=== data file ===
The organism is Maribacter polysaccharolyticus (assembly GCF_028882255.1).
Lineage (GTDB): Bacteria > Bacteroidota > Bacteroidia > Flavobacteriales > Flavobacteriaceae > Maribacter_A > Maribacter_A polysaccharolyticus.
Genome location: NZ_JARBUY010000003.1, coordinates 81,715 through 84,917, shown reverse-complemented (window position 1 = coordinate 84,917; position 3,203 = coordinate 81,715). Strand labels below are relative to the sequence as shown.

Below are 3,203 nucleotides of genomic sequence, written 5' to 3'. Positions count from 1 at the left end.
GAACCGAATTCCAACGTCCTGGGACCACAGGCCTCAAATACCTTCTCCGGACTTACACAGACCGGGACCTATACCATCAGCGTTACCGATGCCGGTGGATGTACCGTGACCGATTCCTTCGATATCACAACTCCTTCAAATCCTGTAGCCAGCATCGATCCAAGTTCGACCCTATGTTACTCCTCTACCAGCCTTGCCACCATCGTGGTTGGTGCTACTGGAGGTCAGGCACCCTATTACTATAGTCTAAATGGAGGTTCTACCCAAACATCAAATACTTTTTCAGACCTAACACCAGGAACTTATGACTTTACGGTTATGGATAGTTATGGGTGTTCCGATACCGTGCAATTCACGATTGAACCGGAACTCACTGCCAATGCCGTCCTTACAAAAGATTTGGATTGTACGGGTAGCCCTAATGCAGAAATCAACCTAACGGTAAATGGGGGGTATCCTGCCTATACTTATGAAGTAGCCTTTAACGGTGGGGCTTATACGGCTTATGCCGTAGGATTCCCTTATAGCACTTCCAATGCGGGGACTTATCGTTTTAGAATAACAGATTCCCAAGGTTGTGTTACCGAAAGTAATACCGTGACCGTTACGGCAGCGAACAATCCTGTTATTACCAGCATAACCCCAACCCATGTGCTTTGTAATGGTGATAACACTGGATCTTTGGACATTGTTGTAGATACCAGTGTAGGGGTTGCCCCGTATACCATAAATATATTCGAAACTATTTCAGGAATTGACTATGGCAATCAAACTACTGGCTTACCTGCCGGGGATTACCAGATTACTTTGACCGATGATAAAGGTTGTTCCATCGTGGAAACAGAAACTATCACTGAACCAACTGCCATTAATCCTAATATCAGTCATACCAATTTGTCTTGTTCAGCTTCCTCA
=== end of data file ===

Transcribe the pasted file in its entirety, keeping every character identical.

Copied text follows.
The organism is Maribacter polysaccharolyticus (assembly GCF_028882255.1).
Lineage (GTDB): Bacteria > Bacteroidota > Bacteroidia > Flavobacteriales > Flavobacteriaceae > Maribacter_A > Maribacter_A polysaccharolyticus.
Genome location: NZ_JARBUY010000003.1, coordinates 81,715 through 84,917, shown reverse-complemented (window position 1 = coordinate 84,917; position 3,203 = coordinate 81,715). Strand labels below are relative to the sequence as shown.

Below are 3,203 nucleotides of genomic sequence, written 5' to 3'. Positions count from 1 at the left end.
GAACCGAATTCCAACGTCCTGGGACCACAGGCCTCAAATACCTTCTCCGGACTTACACAGACCGGGACCTATACCATCAGCGTTACCGATGCCGGTGGATGTACCGTGACCGATTCCTTCGATATCACAACTCCTTCAAATCCTGTAGCCAGCATCGATCCAAGTTCGACCCTATGTTACTCCTCTACCAGCCTTGCCACCATCGTGGTTGGTGCTACTGGAGGTCAGGCACCCTATTACTATAGTCTAAATGGAGGTTCTACCCAAACATCAAATACTTTTTCAGACCTAACACCAGGAACTTATGACTTTACGGTTATGGATAGTTATGGGTGTTCCGATACCGTGCAATTCACGATTGAACCGGAACTCACTGCCAATGCCGTCCTTACAAAAGATTTGGATTGTACGGGTAGCCCTAATGCAGAAATCAACCTAACGGTAAATGGGGGGTATCCTGCCTATACTTATGAAGTAGCCTTTAACGGTGGGGCTTATACGGCTTATGCCGTAGGATTCCCTTATAGCACTTCCAATGCGGGGACTTATCGTTTTAGAATAACAGATTCCCAAGGTTGTGTTACCGAAAGTAATACCGTGACCGTTACGGCAGCGAACAATCCTGTTATTACCAGCATAACCCCAACCCATGTGCTTTGTAATGGTGATAACACTGGATCTTTGGACATTGTTGTAGATACCAGTGTAGGGGTTGCCCCGTATACCATAAATATATTCGAAACTATTTCAGGAATTGACTATGGCAATCAAACTACTGGCTTACCTGCCGGGGATTACCAGATTACTTTGACCGATGATAAAGGTTGTTCCATCGTGGAAACAGAAACTATCACTGAACCAACTGCCATTAATCCTAATATCAGTCATACCAATTTGTCTTGTTCAGCTTCCTCA